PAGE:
The Department of Natural Resources has struck a six-person task force that will review the province’s exotic animal laws and regulations in light of the death of two young brothers in Campbellton last year.
Natural Resources Minister Paul Robichaud announced that Bruce Dougan, the manager of Moncton’s Magnetic Hill Zoo, would lead the special committee on Wednesday.
Robichaud said in a statement the provincial government was waiting for the RCMP to turn the investigation file over to the Crown prosecutor before making the announcement, which happened on Tuesday.
"Our government thought it was crucial to advise the public that we are looking at our current regulations to strengthen them and to identify a task force that will help to ensure that this does not happen again,” Robichaud said in a statement.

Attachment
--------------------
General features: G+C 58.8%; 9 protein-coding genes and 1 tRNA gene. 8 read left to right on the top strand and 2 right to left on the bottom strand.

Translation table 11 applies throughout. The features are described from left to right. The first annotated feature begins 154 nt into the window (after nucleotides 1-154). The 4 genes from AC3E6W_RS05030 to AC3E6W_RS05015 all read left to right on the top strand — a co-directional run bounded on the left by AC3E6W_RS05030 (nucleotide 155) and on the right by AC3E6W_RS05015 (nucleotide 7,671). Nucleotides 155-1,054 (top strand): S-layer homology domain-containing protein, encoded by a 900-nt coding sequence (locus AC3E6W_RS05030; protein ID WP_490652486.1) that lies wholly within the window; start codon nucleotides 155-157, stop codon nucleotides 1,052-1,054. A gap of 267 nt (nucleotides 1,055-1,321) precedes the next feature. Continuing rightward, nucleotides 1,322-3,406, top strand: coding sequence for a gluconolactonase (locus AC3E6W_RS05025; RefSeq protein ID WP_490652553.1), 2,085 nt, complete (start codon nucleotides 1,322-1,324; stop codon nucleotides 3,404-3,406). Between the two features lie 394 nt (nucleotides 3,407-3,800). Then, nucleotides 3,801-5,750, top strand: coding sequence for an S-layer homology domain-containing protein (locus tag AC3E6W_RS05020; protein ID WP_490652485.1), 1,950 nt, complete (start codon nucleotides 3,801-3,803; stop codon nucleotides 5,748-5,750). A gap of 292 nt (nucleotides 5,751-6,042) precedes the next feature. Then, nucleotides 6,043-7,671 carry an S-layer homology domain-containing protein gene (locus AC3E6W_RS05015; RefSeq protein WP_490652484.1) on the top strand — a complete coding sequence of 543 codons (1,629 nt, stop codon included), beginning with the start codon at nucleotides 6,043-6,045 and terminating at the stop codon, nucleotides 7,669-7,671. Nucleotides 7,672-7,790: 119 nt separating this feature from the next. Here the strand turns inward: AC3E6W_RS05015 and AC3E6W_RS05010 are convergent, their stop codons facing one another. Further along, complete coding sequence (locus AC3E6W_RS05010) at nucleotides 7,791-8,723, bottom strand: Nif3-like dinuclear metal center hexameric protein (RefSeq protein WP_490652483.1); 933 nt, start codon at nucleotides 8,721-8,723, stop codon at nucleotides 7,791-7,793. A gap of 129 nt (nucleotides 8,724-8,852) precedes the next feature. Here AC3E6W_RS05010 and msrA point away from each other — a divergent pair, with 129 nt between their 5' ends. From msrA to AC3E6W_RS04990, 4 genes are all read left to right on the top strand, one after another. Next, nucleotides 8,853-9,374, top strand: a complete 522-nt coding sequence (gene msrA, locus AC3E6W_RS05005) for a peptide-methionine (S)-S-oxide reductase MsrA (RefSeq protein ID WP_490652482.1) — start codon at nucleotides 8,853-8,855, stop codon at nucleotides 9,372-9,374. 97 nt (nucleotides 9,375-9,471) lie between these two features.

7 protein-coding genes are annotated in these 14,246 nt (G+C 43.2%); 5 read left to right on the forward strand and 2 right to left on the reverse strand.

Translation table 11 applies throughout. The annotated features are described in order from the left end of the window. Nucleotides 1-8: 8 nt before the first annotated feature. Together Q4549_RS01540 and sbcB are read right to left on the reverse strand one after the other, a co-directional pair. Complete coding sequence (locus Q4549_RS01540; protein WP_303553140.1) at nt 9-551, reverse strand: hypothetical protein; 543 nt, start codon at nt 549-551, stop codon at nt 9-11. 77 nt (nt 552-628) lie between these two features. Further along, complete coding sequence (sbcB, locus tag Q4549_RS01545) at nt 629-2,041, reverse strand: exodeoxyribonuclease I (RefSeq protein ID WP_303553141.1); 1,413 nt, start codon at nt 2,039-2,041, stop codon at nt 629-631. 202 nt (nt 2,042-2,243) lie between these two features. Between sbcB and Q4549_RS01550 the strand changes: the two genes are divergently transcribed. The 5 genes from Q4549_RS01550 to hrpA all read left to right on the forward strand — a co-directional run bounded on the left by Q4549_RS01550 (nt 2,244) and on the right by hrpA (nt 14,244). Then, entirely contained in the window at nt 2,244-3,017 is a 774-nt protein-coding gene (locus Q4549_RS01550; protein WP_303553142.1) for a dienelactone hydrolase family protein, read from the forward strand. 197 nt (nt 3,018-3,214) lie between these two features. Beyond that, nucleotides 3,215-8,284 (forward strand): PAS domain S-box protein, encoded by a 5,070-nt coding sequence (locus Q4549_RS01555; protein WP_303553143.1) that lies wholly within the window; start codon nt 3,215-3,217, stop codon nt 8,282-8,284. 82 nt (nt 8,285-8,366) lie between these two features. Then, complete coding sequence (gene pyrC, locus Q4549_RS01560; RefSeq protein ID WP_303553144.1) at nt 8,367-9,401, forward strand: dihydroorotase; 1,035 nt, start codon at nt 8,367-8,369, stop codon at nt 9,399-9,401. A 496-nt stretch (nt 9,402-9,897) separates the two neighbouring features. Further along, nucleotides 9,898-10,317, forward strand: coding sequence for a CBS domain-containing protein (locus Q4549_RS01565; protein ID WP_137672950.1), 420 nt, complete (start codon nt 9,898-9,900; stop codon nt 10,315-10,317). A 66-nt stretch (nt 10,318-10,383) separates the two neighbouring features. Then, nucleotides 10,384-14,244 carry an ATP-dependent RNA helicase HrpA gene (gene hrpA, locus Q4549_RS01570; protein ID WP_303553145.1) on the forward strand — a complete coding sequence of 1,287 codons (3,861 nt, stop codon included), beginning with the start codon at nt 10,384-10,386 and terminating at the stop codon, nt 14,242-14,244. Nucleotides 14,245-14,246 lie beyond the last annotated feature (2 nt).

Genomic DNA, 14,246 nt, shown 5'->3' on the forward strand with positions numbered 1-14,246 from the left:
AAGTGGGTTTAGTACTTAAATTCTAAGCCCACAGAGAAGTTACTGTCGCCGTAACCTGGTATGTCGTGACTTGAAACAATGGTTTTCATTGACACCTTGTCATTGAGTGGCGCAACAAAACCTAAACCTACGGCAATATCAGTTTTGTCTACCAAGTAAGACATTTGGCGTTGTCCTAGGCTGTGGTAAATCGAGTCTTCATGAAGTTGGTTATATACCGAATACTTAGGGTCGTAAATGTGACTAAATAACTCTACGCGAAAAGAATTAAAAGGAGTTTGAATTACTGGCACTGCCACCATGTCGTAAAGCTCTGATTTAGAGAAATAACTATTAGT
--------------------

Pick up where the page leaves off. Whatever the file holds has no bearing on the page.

Public Safety Minister Bruce Northrup said last December that there would be tougher rules governing exotic pets in the province.
Connor Barthe, 6, and Noah, 4, were killed last August after an African rock python escaped from its cage in a pet store located in a building where the boys were sleeping.
Reptile Ocean was an unlicensed zoo and pet store, according to the Department of Natural Resources.
Jean-Claude Savoie, the owner of Reptile Ocean pet store, has not been charged in relation to their deaths but was a subject of a criminal investigation.
The Legislative Assembly passed a unanimous motion last year calling for a committee to examine the province’s exotic animal rules following the deaths.
Dougan will be joined by three bureaucrats and two other outside experts on the task force. The other members are:
- Hilary Howes, the New Brunswick SPCA’s executive director
- Nelson Poirier, a retired veterinarian from Moncton
- Mike Sullivan, the director of the Department of Natural Resource’s fish and wildlife division
- Ken Bryenton, a Department of Environment and Local Government policy advisor
- Mike Johnston, the executive director of Inspection and Enforcement with the Department of Public Safety
The task force will be responsible for reviewing laws that govern exotic animals and recommend whether any amendments are needed “to oversee captive exotic animals within the province.”